Thursday, June 23, 2016

Book Review: Steeplejack by A. J. Hartley


Steeplejack is a steampunk fantasy mystery about a seventeen year old girl, Anglet Sutonga (or Ang) whose job it is to climb the tall chimneys in the city of Bar-Selehm and repair them.  Her story begins as she finds the body of the young boy she is meant to apprentice—an event which changes her world in a big way.  

This book really blew me away.  Steeplejack touches on some heavy topics—race and ethnicity, tradition, familial bonds, trust and friendship, and class, but the book isn't a heavy commentary on those topics.  They are woven into the story like jewels in a tapestry.  They are given appropriate weight, but they do not make up the entire story.  

The worldbuilding is excellently wrought and incredibly complex.  Thankfully, we were not stuck with yet another fantasy novel with all white characters.  In fact, Hartley's world is loosely based on South Africa.  There are three major races represented in the book—Lani, which is Ang's race, a nomadic people, Mahweni, which is the native people of the land, and white. Right before this book came out, I read an article on Tor's website titled "Writing POC While White" in which Hartley describes his experiences in creating a diverse world with multiple races represented, his non-white wife and child and the daily microagressions they receive, and how NOT to write POC if you're a white person. Here's a great quote from the article,
 "My impulse to write characters of color is political and stems from the belief that writers have an obligation to reflect the world they live in. People approach that challenge in a variety of ways, but I feel compelled to try in a small way to redress the historical bias which has taken white (and frequently male, and almost always straight) as the default position. I don’t claim to be an expert, but I am committed to giving diverse characters my very best shot, while simultaneously supporting marginalized writers in the telling of their own stories." 

It's a great read, and one I believe is important if you're planning on reading his novel (and even if you're not!).   One of my favorite quotes from the book is this one, 

“You cannot simply take people’s land, property, freedom from them and then, a couple of hundred years later, when you have built up your industries and your schools and your armies, pronounce them equals. And even when you pretend it is true, you do not change the hearts of men, and a great deal of small horrors have to be ignored, hidden, if the myth of equality is to be sustained.”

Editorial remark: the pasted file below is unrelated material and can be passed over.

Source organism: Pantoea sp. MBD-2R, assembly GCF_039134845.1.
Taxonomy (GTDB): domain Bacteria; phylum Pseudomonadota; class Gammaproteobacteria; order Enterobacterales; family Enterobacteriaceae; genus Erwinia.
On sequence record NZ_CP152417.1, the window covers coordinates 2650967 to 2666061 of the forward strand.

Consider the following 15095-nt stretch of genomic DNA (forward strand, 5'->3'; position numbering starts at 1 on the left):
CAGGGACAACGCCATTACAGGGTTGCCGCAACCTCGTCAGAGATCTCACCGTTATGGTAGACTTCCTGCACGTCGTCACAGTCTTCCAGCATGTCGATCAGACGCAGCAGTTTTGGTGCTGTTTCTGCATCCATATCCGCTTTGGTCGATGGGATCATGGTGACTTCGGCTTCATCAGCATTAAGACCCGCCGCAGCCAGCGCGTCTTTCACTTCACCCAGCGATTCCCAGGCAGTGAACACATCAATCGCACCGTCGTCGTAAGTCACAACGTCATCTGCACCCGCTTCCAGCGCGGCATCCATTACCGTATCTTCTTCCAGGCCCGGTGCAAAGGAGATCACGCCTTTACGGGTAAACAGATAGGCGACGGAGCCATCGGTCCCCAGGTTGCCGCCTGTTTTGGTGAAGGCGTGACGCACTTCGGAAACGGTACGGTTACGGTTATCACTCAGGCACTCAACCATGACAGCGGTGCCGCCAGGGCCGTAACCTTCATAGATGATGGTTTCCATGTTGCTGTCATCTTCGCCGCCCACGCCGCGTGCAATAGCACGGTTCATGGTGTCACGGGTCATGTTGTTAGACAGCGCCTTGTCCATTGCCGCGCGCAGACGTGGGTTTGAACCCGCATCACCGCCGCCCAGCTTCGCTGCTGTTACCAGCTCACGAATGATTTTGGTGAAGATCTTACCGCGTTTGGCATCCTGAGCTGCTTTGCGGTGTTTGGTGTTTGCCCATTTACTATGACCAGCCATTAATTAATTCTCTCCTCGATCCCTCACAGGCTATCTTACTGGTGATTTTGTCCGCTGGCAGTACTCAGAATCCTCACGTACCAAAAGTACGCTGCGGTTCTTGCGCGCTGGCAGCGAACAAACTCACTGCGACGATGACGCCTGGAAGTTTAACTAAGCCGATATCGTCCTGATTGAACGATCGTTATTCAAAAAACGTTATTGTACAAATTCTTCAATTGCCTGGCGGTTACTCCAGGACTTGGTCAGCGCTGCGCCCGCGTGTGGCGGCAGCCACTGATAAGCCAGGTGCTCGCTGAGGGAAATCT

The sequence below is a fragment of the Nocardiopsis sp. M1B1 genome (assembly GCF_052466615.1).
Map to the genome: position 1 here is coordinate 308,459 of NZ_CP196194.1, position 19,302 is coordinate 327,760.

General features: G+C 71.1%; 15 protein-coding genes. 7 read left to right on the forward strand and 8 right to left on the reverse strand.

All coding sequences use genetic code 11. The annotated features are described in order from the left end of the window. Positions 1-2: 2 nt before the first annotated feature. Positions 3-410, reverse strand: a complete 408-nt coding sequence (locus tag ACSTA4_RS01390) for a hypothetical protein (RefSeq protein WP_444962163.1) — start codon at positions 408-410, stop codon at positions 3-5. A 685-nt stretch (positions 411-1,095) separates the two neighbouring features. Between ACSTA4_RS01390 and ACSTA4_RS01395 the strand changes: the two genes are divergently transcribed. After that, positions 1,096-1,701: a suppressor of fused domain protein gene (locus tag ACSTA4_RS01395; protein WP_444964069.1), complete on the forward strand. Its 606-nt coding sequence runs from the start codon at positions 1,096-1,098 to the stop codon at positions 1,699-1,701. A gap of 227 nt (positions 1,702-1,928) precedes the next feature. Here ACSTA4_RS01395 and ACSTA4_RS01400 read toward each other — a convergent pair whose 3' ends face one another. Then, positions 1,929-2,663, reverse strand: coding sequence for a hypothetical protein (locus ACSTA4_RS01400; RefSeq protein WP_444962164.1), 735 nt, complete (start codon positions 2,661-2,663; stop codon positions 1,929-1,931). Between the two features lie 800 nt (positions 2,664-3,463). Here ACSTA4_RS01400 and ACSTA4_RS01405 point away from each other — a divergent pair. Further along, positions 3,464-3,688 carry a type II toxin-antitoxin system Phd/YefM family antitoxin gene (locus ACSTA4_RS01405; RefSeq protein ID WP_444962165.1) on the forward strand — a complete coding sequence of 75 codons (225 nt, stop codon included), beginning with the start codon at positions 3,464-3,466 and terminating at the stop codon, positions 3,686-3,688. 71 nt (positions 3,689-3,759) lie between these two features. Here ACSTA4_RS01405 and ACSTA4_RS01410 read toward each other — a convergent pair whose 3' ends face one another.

Ang is a character after my own heart.  Her personality is rich and well-rounded.  She's strong but soft, protective but not motherly,  beautiful but not Special Snowflake pretty.  She revels in a challenge, and has an endearing way of picking up friends and/or enemies wherever she goes. Men and women are represented among a wide spectrum of personalities, from the plucky newspaper girl with a photographic memory to the prim, snotty rich girl she briefly partners with.  The book reminded me of one of my favorite series of all time, Mistborn (the Wax & Wayne arc, not the original series).  Another thing I loved about this book is a distinct lack of romance. There are a few hints for future books, but hardly any actual chemistry or flirting.  I might be alone in this being a positive thing about the book, but it's refreshing sometimes to be able to read a book without feeling dirty afterwards (ahem, Sarah J. Maas). 

There were a few things I struggled with slightly in this book, however.  Ang makes a decision pretty early on in the book that I found to be unrealistic and frankly, quite dumb.  Ultimately, this decision ended up not being a terrible one, but it surprised me, and not really in a good way.  Also, while this book is rich with racial diversity, there was distinct lack of queer characters.  I can think of at least one character that could have been queer without it changing anything about the story.  It seems nitpicky, but for someone who put so much thought into the diversity of his book, it would have been nice to see this represented too.  I'm not too disheartened however, and I look forward to any future characters and revelations of that sort.

Ultimately, this novel was an absolute knockout.  Read it if you like a good mystery, love excellent fantasy worldbuilding, or are tired of reading about Special White Guys. 

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